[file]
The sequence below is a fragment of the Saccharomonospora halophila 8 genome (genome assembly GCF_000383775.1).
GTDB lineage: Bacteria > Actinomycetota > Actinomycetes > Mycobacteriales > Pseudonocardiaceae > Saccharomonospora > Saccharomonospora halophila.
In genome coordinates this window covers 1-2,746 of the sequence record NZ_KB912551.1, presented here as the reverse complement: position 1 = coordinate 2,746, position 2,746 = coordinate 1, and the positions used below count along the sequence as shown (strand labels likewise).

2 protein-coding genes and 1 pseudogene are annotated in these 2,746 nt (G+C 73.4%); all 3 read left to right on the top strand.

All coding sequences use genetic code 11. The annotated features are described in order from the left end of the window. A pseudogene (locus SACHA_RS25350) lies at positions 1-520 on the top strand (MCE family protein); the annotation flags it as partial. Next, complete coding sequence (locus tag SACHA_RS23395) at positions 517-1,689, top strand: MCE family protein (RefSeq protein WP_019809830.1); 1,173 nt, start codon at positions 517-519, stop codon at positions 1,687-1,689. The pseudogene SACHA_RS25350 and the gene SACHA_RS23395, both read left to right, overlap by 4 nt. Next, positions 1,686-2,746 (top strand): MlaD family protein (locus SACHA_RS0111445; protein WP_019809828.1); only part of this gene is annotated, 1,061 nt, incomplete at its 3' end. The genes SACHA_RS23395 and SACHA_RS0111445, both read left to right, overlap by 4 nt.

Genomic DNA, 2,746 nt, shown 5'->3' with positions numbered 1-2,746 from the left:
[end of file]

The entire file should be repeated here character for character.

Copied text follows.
The sequence below is a fragment of the Saccharomonospora halophila 8 genome (genome assembly GCF_000383775.1).
GTDB lineage: Bacteria > Actinomycetota > Actinomycetes > Mycobacteriales > Pseudonocardiaceae > Saccharomonospora > Saccharomonospora halophila.
In genome coordinates this window covers 1-2,746 of the sequence record NZ_KB912551.1, presented here as the reverse complement: position 1 = coordinate 2,746, position 2,746 = coordinate 1, and the positions used below count along the sequence as shown (strand labels likewise).

2 protein-coding genes and 1 pseudogene are annotated in these 2,746 nt (G+C 73.4%); all 3 read left to right on the top strand.

All coding sequences use genetic code 11. The annotated features are described in order from the left end of the window. A pseudogene (locus SACHA_RS25350) lies at positions 1-520 on the top strand (MCE family protein); the annotation flags it as partial. Next, complete coding sequence (locus tag SACHA_RS23395) at positions 517-1,689, top strand: MCE family protein (RefSeq protein WP_019809830.1); 1,173 nt, start codon at positions 517-519, stop codon at positions 1,687-1,689. The pseudogene SACHA_RS25350 and the gene SACHA_RS23395, both read left to right, overlap by 4 nt. Next, positions 1,686-2,746 (top strand): MlaD family protein (locus SACHA_RS0111445; protein WP_019809828.1); only part of this gene is annotated, 1,061 nt, incomplete at its 3' end. The genes SACHA_RS23395 and SACHA_RS0111445, both read left to right, overlap by 4 nt.

Genomic DNA, 2,746 nt, shown 5'->3' with positions numbered 1-2,746 from the left: